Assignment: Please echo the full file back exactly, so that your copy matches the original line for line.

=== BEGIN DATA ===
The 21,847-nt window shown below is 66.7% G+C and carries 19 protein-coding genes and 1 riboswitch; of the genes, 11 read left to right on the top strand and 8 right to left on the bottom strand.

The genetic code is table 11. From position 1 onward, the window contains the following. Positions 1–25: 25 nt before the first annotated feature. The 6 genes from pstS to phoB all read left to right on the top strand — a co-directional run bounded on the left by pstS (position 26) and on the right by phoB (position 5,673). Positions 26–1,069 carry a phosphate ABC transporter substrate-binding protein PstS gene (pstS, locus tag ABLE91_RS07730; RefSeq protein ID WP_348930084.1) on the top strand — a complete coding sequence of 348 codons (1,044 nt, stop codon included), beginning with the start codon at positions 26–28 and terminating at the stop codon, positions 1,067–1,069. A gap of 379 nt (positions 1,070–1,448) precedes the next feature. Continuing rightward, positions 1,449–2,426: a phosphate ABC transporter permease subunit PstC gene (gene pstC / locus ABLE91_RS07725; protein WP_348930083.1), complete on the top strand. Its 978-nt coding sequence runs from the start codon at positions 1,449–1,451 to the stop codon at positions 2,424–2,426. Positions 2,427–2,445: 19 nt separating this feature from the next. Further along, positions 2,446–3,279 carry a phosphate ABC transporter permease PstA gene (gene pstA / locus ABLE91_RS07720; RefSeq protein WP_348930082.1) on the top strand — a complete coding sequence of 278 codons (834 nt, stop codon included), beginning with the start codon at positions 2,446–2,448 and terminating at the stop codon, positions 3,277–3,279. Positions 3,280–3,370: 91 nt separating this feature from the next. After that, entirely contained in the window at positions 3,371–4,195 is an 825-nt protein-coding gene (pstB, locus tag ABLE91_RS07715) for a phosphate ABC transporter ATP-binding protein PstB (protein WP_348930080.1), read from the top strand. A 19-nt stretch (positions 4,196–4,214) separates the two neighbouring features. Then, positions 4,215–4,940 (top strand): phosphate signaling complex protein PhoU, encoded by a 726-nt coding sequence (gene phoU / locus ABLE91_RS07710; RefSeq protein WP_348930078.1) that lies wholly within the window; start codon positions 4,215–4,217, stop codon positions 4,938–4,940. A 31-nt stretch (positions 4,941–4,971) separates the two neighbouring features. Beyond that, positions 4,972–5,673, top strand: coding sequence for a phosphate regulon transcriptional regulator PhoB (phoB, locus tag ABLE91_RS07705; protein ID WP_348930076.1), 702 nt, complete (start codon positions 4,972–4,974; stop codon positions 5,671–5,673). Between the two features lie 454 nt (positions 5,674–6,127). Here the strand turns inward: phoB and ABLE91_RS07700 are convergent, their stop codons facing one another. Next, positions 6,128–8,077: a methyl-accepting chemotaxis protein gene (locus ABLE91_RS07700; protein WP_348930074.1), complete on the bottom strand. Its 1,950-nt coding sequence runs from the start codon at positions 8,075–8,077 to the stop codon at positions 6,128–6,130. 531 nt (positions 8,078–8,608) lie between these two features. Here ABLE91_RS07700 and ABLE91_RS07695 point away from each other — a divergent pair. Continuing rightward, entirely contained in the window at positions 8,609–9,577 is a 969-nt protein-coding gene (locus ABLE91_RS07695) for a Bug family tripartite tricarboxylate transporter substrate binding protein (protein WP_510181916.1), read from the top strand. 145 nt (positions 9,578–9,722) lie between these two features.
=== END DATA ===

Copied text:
The 21,847-nt window shown below is 66.7% G+C and carries 19 protein-coding genes and 1 riboswitch; of the genes, 11 read left to right on the top strand and 8 right to left on the bottom strand.

The genetic code is table 11. From position 1 onward, the window contains the following. Positions 1–25: 25 nt before the first annotated feature. The 6 genes from pstS to phoB all read left to right on the top strand — a co-directional run bounded on the left by pstS (position 26) and on the right by phoB (position 5,673). Positions 26–1,069 carry a phosphate ABC transporter substrate-binding protein PstS gene (pstS, locus tag ABLE91_RS07730; RefSeq protein ID WP_348930084.1) on the top strand — a complete coding sequence of 348 codons (1,044 nt, stop codon included), beginning with the start codon at positions 26–28 and terminating at the stop codon, positions 1,067–1,069. A gap of 379 nt (positions 1,070–1,448) precedes the next feature. Continuing rightward, positions 1,449–2,426: a phosphate ABC transporter permease subunit PstC gene (gene pstC / locus ABLE91_RS07725; protein WP_348930083.1), complete on the top strand. Its 978-nt coding sequence runs from the start codon at positions 1,449–1,451 to the stop codon at positions 2,424–2,426. Positions 2,427–2,445: 19 nt separating this feature from the next. Further along, positions 2,446–3,279 carry a phosphate ABC transporter permease PstA gene (gene pstA / locus ABLE91_RS07720; RefSeq protein WP_348930082.1) on the top strand — a complete coding sequence of 278 codons (834 nt, stop codon included), beginning with the start codon at positions 2,446–2,448 and terminating at the stop codon, positions 3,277–3,279. Positions 3,280–3,370: 91 nt separating this feature from the next. After that, entirely contained in the window at positions 3,371–4,195 is an 825-nt protein-coding gene (pstB, locus tag ABLE91_RS07715) for a phosphate ABC transporter ATP-binding protein PstB (protein WP_348930080.1), read from the top strand. A 19-nt stretch (positions 4,196–4,214) separates the two neighbouring features. Then, positions 4,215–4,940 (top strand): phosphate signaling complex protein PhoU, encoded by a 726-nt coding sequence (gene phoU / locus ABLE91_RS07710; RefSeq protein WP_348930078.1) that lies wholly within the window; start codon positions 4,215–4,217, stop codon positions 4,938–4,940. A 31-nt stretch (positions 4,941–4,971) separates the two neighbouring features. Beyond that, positions 4,972–5,673, top strand: coding sequence for a phosphate regulon transcriptional regulator PhoB (phoB, locus tag ABLE91_RS07705; protein ID WP_348930076.1), 702 nt, complete (start codon positions 4,972–4,974; stop codon positions 5,671–5,673). Between the two features lie 454 nt (positions 5,674–6,127). Here the strand turns inward: phoB and ABLE91_RS07700 are convergent, their stop codons facing one another. Next, positions 6,128–8,077: a methyl-accepting chemotaxis protein gene (locus ABLE91_RS07700; protein WP_348930074.1), complete on the bottom strand. Its 1,950-nt coding sequence runs from the start codon at positions 8,075–8,077 to the stop codon at positions 6,128–6,130. 531 nt (positions 8,078–8,608) lie between these two features. Here ABLE91_RS07700 and ABLE91_RS07695 point away from each other — a divergent pair. Continuing rightward, entirely contained in the window at positions 8,609–9,577 is a 969-nt protein-coding gene (locus ABLE91_RS07695) for a Bug family tripartite tricarboxylate transporter substrate binding protein (protein WP_510181916.1), read from the top strand. 145 nt (positions 9,578–9,722) lie between these two features.